5 Elements of a Bulletproof Law Enforcement Marriage

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I was reading a fellow blogger’s post about the essential elements of a military marriage the other day, and it got me thinking.  What are the essential elements of a successful law enforcement marriage?  This is an important topic because the divorce rate for those in law enforcement hovers at around 60-75% (source).

That means that of the LEO wives reading this, only a quarter of you will have a successful marriage.  Yikes. That’s not something we can ignore.  A strong, thriving, healthy marriage is even more important once kids are involved.  It means there are more people than just you and your spouse to think about.  Protecting your marriage means providing stability and a sense of security for your children.

Here are 5 essential elements to nurture in your marriage so that it can withstand anything that comes your way. 


Communication is the key to any successful relationship, but when you go days on end without seeing each other – way more important.  Finding ways to maintain open and honest communication is the trick to a better, longer-lasting marriage.

With less time together, the thing you’ll want to focus on is communicating efficiently.  The best way to do this is to learn to understand one another’s love language.  I know this is kind of a self-help buzzword right now, but there’s a reason for it.  It works.

Knowing that we all send and receive love in certain ways helps us understand our spouses better.  There’s a free test online to help you determine your primary one, but the 5 love languages are:

  • Physical touch
  • Words of affirmation
  • Acts of service
  • Receiving gifts
  • Quality time

Everyone is different.  Take me, for instance.  My love language is quality time.  That means that in order for me to feel loved, I need my husband to prioritize time alone with me when possible, including limiting how distracted he is by his phone.  Sometimes it means something as simple as bringing the baby monitor outside and stargazing for 5 minutes before bed.  These things help me feel loved, appreciated, and secure in my marriage.

Does your husband thrive on words of affirmation? Leave notes in his lunch or in his car.  Go out of your way to say what you love and appreciate about him.  Text him randomly during the day to tell him how proud you are of him.  The important thing is to find out what it is that makes him feel loved and appreciated, and to do those things.  Little acts of love will go a long way toward building up your marriage for times that are crazy: when shifts run long, when spouses are overworked, and you’re overwhelmed from managing things at home.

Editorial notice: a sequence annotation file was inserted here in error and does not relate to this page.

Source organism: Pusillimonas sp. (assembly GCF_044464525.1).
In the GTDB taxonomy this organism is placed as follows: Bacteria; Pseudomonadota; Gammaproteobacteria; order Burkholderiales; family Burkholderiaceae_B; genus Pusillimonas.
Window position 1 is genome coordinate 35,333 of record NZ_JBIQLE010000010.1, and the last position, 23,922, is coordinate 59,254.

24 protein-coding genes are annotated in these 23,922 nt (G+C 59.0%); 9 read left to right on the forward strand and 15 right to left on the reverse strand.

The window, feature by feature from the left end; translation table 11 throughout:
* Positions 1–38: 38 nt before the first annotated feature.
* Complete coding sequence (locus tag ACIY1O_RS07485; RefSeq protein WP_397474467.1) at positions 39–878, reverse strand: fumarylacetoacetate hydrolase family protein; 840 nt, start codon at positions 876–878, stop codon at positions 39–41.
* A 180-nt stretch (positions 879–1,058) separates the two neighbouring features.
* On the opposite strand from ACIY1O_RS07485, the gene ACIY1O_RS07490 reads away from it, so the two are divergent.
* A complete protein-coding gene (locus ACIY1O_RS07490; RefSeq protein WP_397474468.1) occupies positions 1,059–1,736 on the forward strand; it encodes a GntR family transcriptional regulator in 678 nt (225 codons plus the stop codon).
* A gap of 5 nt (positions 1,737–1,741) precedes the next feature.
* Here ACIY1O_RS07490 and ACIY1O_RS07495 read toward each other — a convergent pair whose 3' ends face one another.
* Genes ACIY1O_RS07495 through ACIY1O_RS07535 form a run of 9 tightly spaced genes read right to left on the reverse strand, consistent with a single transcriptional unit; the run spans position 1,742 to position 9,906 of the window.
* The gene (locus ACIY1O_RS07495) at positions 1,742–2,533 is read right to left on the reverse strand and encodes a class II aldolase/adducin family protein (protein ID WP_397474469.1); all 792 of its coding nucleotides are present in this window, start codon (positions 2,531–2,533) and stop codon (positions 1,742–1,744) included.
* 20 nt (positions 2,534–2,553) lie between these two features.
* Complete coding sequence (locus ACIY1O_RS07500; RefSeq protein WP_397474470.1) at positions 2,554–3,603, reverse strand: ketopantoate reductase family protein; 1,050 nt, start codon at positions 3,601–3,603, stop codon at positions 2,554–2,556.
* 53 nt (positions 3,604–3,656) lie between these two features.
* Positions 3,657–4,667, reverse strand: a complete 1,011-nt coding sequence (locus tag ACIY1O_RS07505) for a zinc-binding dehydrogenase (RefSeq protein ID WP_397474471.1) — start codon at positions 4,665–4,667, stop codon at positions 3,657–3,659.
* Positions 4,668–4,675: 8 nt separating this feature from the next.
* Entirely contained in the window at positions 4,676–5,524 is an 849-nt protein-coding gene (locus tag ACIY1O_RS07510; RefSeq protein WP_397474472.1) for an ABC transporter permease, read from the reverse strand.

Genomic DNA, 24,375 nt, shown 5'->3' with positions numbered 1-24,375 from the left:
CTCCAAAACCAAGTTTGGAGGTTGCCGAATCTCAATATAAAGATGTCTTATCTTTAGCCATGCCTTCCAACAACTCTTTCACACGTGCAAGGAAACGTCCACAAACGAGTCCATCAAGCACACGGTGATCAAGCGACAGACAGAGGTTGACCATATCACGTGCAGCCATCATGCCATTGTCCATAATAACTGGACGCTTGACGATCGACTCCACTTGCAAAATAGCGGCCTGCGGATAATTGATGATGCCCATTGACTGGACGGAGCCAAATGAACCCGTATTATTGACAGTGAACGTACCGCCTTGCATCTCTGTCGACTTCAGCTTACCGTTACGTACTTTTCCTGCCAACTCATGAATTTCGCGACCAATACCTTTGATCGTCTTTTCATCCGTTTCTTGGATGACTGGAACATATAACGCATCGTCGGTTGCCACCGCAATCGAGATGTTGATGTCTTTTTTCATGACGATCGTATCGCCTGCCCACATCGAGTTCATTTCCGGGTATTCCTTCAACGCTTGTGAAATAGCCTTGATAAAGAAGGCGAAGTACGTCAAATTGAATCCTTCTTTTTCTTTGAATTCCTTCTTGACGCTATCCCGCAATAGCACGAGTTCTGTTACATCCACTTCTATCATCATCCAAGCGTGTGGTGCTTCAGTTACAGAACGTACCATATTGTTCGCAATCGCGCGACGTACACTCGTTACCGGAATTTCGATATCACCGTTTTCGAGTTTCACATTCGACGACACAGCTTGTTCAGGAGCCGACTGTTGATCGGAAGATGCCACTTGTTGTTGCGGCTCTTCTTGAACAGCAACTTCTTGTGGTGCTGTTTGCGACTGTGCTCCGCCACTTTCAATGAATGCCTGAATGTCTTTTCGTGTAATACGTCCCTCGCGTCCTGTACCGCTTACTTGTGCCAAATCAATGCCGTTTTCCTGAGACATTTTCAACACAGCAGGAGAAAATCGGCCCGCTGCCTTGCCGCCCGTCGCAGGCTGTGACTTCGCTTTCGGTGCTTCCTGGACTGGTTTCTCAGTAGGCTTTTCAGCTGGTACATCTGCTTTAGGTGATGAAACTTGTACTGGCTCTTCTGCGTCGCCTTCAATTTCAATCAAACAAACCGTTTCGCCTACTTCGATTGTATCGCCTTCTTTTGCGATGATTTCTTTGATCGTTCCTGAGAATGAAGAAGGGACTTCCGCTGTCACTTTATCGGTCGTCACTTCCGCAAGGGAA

If you want to learn more about the 5 love languages, the book is available on Amazon 🙂

My favorite metaphor about relationships (in a marriage or otherwise) is that they’re like bank accounts.  On good days, you make deposits, and on bad days, you make withdrawals.  You need to be sure you’re making lots of deposits on good days, because when it starts running low is when you’ll start having problems.  Figure out ways to make deposits whenever possible! Make the good times the time for rebuilding, and the bad times the time to use what you’ve saved in your bank accounts to carry you through.

You also need to be sure to tell your partner when their “bank account” is starting to run low.  I know I’m guilty of expecting my husband to read my mind at times.  I let things fester and get frustrated when he doesn’t anticipate my needs correctly.  It’s not fair to him, and nothing good comes of it.  If I just tell him what I need, I receive it and feel fulfilled, and he doesn’t feel confused trying to figure me out why I’m upset.

Try to give your spouse actionable solutions when you’re not getting what you need.  If you’re feeling unappreciated, ask him to tell you something he appreciates about you.  Sure, spontaneity is romantic, but hey, life isn’t a movie.  You have to ask for what you need. And when he asks for something, make sure to deliver on it, as well.


Along with communication is trust.  Some days, your spouse will see things he doesn’t want to talk to you about. It has nothing to do with you, so don’t take it personally.  Sometimes, you need to trust that whatever terrible thing he’s seen that day, it’s something that he not only doesn’t want to tell you, but it’s also something you really don’t want to know.

I’ve learned this the hard way at times.  It’s not that he isn’t telling you because he wants to shut you out of his life:  It’s that he wants to protect you from the hurt.  He doesn’t want you to have to experience the bad things he’s experienced.  And sometimes, he just wants to forget about them himself.

To bridge this gap in communication, I’ll ask him what’s wrong when he feels distant after work. All he has to tell me is that something bad happened at work, and I’ll back off.  If I know the nature of what’s upsetting him, it’s enough communication to help me feel close to him, even if I don’t know exactly what’s eating at him.  I know when he’s ready to talk about it, he will.  If he doesn’t, it’s okay.  It’s just something that comes with the territory.

Another thing is to trust that your husband wants to be there.  He wants to be able to attend family events.  He wants to spend time with the kids.  He wants to take you out on dates.  Make sure you’re reinforcing this knowledge by telling yourself good things about your husband and not feeding negative thoughts.  If you’re feeling doubtful, communicate and ask for the reassurance you need.